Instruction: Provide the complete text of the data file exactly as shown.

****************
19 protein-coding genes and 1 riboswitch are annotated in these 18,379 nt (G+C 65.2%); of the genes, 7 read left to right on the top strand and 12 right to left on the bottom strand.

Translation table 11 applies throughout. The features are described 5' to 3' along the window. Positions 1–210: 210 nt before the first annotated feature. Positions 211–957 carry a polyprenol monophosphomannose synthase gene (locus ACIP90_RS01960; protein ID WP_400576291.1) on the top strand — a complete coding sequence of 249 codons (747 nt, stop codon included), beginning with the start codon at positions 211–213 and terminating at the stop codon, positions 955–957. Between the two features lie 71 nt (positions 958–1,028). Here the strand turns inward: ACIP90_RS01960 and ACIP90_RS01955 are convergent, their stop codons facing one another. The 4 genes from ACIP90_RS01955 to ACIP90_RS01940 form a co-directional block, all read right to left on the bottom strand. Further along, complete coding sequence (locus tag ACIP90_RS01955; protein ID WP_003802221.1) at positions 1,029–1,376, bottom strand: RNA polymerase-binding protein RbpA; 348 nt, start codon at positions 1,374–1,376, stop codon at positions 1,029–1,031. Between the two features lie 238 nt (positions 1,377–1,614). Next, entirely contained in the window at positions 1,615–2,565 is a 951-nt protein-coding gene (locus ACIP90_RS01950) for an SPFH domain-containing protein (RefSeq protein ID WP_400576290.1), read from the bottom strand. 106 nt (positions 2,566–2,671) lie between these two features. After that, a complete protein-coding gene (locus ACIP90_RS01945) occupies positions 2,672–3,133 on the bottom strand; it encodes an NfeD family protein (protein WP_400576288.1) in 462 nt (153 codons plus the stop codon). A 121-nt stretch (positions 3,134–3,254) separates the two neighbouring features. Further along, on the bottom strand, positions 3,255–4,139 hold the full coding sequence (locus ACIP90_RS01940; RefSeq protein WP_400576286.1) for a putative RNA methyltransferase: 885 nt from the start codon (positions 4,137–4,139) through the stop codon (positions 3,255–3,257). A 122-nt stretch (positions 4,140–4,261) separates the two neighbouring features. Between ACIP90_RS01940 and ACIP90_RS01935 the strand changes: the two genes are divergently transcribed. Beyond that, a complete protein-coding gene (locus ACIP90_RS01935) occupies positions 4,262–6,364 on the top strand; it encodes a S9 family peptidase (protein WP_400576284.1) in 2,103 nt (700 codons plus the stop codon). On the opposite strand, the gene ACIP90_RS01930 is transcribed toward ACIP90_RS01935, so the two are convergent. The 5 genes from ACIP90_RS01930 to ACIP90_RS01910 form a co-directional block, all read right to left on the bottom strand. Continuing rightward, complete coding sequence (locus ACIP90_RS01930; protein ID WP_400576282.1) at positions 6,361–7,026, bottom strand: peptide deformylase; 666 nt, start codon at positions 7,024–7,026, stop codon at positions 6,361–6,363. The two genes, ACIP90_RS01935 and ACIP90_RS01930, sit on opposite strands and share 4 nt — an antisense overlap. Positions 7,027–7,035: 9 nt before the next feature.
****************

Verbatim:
19 protein-coding genes and 1 riboswitch are annotated in these 18,379 nt (G+C 65.2%); of the genes, 7 read left to right on the top strand and 12 right to left on the bottom strand.

Translation table 11 applies throughout. The features are described 5' to 3' along the window. Positions 1–210: 210 nt before the first annotated feature. Positions 211–957 carry a polyprenol monophosphomannose synthase gene (locus ACIP90_RS01960; protein ID WP_400576291.1) on the top strand — a complete coding sequence of 249 codons (747 nt, stop codon included), beginning with the start codon at positions 211–213 and terminating at the stop codon, positions 955–957. Between the two features lie 71 nt (positions 958–1,028). Here the strand turns inward: ACIP90_RS01960 and ACIP90_RS01955 are convergent, their stop codons facing one another. The 4 genes from ACIP90_RS01955 to ACIP90_RS01940 form a co-directional block, all read right to left on the bottom strand. Further along, complete coding sequence (locus tag ACIP90_RS01955; protein ID WP_003802221.1) at positions 1,029–1,376, bottom strand: RNA polymerase-binding protein RbpA; 348 nt, start codon at positions 1,374–1,376, stop codon at positions 1,029–1,031. Between the two features lie 238 nt (positions 1,377–1,614). Next, entirely contained in the window at positions 1,615–2,565 is a 951-nt protein-coding gene (locus ACIP90_RS01950) for an SPFH domain-containing protein (RefSeq protein ID WP_400576290.1), read from the bottom strand. 106 nt (positions 2,566–2,671) lie between these two features. After that, a complete protein-coding gene (locus ACIP90_RS01945) occupies positions 2,672–3,133 on the bottom strand; it encodes an NfeD family protein (protein WP_400576288.1) in 462 nt (153 codons plus the stop codon). A 121-nt stretch (positions 3,134–3,254) separates the two neighbouring features. Further along, on the bottom strand, positions 3,255–4,139 hold the full coding sequence (locus ACIP90_RS01940; RefSeq protein WP_400576286.1) for a putative RNA methyltransferase: 885 nt from the start codon (positions 4,137–4,139) through the stop codon (positions 3,255–3,257). A 122-nt stretch (positions 4,140–4,261) separates the two neighbouring features. Between ACIP90_RS01940 and ACIP90_RS01935 the strand changes: the two genes are divergently transcribed. Beyond that, a complete protein-coding gene (locus ACIP90_RS01935) occupies positions 4,262–6,364 on the top strand; it encodes a S9 family peptidase (protein WP_400576284.1) in 2,103 nt (700 codons plus the stop codon). On the opposite strand, the gene ACIP90_RS01930 is transcribed toward ACIP90_RS01935, so the two are convergent. The 5 genes from ACIP90_RS01930 to ACIP90_RS01910 form a co-directional block, all read right to left on the bottom strand. Continuing rightward, complete coding sequence (locus ACIP90_RS01930; protein ID WP_400576282.1) at positions 6,361–7,026, bottom strand: peptide deformylase; 666 nt, start codon at positions 7,024–7,026, stop codon at positions 6,361–6,363. The two genes, ACIP90_RS01935 and ACIP90_RS01930, sit on opposite strands and share 4 nt — an antisense overlap. Positions 7,027–7,035: 9 nt before the next feature.